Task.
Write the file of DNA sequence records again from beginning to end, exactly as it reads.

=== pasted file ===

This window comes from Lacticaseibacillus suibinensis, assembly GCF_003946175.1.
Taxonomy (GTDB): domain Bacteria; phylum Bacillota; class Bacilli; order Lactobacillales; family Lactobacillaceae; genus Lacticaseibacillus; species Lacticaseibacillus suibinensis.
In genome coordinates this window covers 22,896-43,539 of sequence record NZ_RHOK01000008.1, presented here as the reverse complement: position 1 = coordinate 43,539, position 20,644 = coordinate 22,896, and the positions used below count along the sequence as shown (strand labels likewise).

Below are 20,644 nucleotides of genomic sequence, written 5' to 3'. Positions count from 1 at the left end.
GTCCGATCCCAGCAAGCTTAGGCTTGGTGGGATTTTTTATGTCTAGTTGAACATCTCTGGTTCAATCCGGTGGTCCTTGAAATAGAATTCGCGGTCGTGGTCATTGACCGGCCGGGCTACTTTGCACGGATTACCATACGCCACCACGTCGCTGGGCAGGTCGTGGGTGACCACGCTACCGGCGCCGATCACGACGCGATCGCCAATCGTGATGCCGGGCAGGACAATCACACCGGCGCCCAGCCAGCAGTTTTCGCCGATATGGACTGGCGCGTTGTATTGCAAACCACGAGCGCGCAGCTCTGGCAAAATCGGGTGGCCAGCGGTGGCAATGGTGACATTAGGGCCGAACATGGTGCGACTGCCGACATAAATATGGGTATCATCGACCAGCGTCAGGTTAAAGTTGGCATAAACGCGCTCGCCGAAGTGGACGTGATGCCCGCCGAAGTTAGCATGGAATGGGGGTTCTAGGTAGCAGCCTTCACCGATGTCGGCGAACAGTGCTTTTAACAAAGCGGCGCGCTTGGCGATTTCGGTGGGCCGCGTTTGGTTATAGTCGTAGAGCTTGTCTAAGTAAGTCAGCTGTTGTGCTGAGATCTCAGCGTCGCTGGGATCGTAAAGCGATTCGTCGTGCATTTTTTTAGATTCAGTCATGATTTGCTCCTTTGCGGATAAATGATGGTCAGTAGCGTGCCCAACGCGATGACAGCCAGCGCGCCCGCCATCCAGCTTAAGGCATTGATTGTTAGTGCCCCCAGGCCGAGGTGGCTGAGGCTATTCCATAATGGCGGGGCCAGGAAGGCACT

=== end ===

This window comes from Lacticaseibacillus suibinensis, assembly GCF_003946175.1.
Taxonomy (GTDB): domain Bacteria; phylum Bacillota; class Bacilli; order Lactobacillales; family Lactobacillaceae; genus Lacticaseibacillus; species Lacticaseibacillus suibinensis.
In genome coordinates this window covers 22,896-43,539 of sequence record NZ_RHOK01000008.1, presented here as the reverse complement: position 1 = coordinate 43,539, position 20,644 = coordinate 22,896, and the positions used below count along the sequence as shown (strand labels likewise).

Below are 20,644 nucleotides of genomic sequence, written 5' to 3'. Positions count from 1 at the left end.
GTCCGATCCCAGCAAGCTTAGGCTTGGTGGGATTTTTTATGTCTAGTTGAACATCTCTGGTTCAATCCGGTGGTCCTTGAAATAGAATTCGCGGTCGTGGTCATTGACCGGCCGGGCTACTTTGCACGGATTACCATACGCCACCACGTCGCTGGGCAGGTCGTGGGTGACCACGCTACCGGCGCCGATCACGACGCGATCGCCAATCGTGATGCCGGGCAGGACAATCACACCGGCGCCCAGCCAGCAGTTTTCGCCGATATGGACTGGCGCGTTGTATTGCAAACCACGAGCGCGCAGCTCTGGCAAAATCGGGTGGCCAGCGGTGGCAATGGTGACATTAGGGCCGAACATGGTGCGACTGCCGACATAAATATGGGTATCATCGACCAGCGTCAGGTTAAAGTTGGCATAAACGCGCTCGCCGAAGTGGACGTGATGCCCGCCGAAGTTAGCATGGAATGGGGGTTCTAGGTAGCAGCCTTCACCGATGTCGGCGAACAGTGCTTTTAACAAAGCGGCGCGCTTGGCGATTTCGGTGGGCCGCGTTTGGTTATAGTCGTAGAGCTTGTCTAAGTAAGTCAGCTGTTGTGCTGAGATCTCAGCGTCGCTGGGATCGTAAAGCGATTCGTCGTGCATTTTTTTAGATTCAGTCATGATTTGCTCCTTTGCGGATAAATGATGGTCAGTAGCGTGCCCAACGCGATGACAGCCAGCGCGCCCGCCATCCAGCTTAAGGCATTGATTGTTAGTGCCCCCAGGCCGAGGTGGCTGAGGCTATTCCATAATGGCGGGGCCAGGAAGGCACT